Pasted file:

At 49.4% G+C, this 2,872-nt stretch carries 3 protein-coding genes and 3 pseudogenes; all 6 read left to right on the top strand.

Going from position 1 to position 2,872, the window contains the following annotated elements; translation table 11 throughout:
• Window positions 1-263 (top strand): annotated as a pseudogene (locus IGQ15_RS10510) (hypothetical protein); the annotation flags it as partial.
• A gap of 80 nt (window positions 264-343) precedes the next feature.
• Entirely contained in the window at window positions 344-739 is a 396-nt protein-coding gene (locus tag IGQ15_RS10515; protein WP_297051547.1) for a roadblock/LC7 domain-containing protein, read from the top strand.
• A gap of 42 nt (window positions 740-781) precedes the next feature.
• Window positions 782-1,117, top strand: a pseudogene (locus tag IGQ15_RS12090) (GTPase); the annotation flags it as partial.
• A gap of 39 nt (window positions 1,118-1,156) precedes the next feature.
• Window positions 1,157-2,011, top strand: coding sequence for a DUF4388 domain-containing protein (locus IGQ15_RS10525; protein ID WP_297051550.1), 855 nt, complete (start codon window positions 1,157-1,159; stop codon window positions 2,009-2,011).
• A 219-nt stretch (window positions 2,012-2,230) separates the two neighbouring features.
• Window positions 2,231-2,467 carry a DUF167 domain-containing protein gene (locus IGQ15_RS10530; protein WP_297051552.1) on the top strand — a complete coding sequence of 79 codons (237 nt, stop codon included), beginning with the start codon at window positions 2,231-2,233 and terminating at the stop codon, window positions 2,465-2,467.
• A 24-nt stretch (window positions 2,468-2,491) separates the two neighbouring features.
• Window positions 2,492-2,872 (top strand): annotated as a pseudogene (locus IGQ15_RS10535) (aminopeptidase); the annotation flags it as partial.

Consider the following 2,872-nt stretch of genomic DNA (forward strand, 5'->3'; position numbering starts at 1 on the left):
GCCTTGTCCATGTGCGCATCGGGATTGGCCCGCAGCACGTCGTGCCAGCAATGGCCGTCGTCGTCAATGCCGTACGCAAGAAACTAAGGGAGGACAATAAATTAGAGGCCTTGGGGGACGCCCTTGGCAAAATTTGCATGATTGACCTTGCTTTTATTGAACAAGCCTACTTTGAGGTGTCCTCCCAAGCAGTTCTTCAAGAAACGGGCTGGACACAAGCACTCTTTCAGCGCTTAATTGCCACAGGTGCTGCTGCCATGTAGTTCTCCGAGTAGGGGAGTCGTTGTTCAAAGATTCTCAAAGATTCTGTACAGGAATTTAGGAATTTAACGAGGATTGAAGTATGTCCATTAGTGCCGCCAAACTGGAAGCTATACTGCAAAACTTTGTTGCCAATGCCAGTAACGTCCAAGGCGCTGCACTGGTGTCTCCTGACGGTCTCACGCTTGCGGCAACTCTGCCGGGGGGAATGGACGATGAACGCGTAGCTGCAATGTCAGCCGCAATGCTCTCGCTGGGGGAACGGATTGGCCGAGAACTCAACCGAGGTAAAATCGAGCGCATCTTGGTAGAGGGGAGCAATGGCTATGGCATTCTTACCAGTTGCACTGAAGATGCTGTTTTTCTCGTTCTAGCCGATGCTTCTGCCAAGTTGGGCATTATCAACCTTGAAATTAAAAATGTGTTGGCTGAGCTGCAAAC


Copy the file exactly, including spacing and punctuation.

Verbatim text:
At 49.4% G+C, this 2,872-nt stretch carries 3 protein-coding genes and 3 pseudogenes; all 6 read left to right on the top strand.

Going from position 1 to position 2,872, the window contains the following annotated elements; translation table 11 throughout:
• Window positions 1-263 (top strand): annotated as a pseudogene (locus IGQ15_RS10510) (hypothetical protein); the annotation flags it as partial.
• A gap of 80 nt (window positions 264-343) precedes the next feature.
• Entirely contained in the window at window positions 344-739 is a 396-nt protein-coding gene (locus tag IGQ15_RS10515; protein WP_297051547.1) for a roadblock/LC7 domain-containing protein, read from the top strand.
• A gap of 42 nt (window positions 740-781) precedes the next feature.
• Window positions 782-1,117, top strand: a pseudogene (locus tag IGQ15_RS12090) (GTPase); the annotation flags it as partial.
• A gap of 39 nt (window positions 1,118-1,156) precedes the next feature.
• Window positions 1,157-2,011, top strand: coding sequence for a DUF4388 domain-containing protein (locus IGQ15_RS10525; protein ID WP_297051550.1), 855 nt, complete (start codon window positions 1,157-1,159; stop codon window positions 2,009-2,011).
• A 219-nt stretch (window positions 2,012-2,230) separates the two neighbouring features.
• Window positions 2,231-2,467 carry a DUF167 domain-containing protein gene (locus IGQ15_RS10530; protein WP_297051552.1) on the top strand — a complete coding sequence of 79 codons (237 nt, stop codon included), beginning with the start codon at window positions 2,231-2,233 and terminating at the stop codon, window positions 2,465-2,467.
• A 24-nt stretch (window positions 2,468-2,491) separates the two neighbouring features.
• Window positions 2,492-2,872 (top strand): annotated as a pseudogene (locus IGQ15_RS10535) (aminopeptidase); the annotation flags it as partial.

Consider the following 2,872-nt stretch of genomic DNA (forward strand, 5'->3'; position numbering starts at 1 on the left):
GCCTTGTCCATGTGCGCATCGGGATTGGCCCGCAGCACGTCGTGCCAGCAATGGCCGTCGTCGTCAATGCCGTACGCAAGAAACTAAGGGAGGACAATAAATTAGAGGCCTTGGGGGACGCCCTTGGCAAAATTTGCATGATTGACCTTGCTTTTATTGAACAAGCCTACTTTGAGGTGTCCTCCCAAGCAGTTCTTCAAGAAACGGGCTGGACACAAGCACTCTTTCAGCGCTTAATTGCCACAGGTGCTGCTGCCATGTAGTTCTCCGAGTAGGGGAGTCGTTGTTCAAAGATTCTCAAAGATTCTGTACAGGAATTTAGGAATTTAACGAGGATTGAAGTATGTCCATTAGTGCCGCCAAACTGGAAGCTATACTGCAAAACTTTGTTGCCAATGCCAGTAACGTCCAAGGCGCTGCACTGGTGTCTCCTGACGGTCTCACGCTTGCGGCAACTCTGCCGGGGGGAATGGACGATGAACGCGTAGCTGCAATGTCAGCCGCAATGCTCTCGCTGGGGGAACGGATTGGCCGAGAACTCAACCGAGGTAAAATCGAGCGCATCTTGGTAGAGGGGAGCAATGGCTATGGCATTCTTACCAGTTGCACTGAAGATGCTGTTTTTCTCGTTCTAGCCGATGCTTCTGCCAAGTTGGGCATTATCAACCTTGAAATTAAAAATGTGTTGGCTGAGCTGCAAAC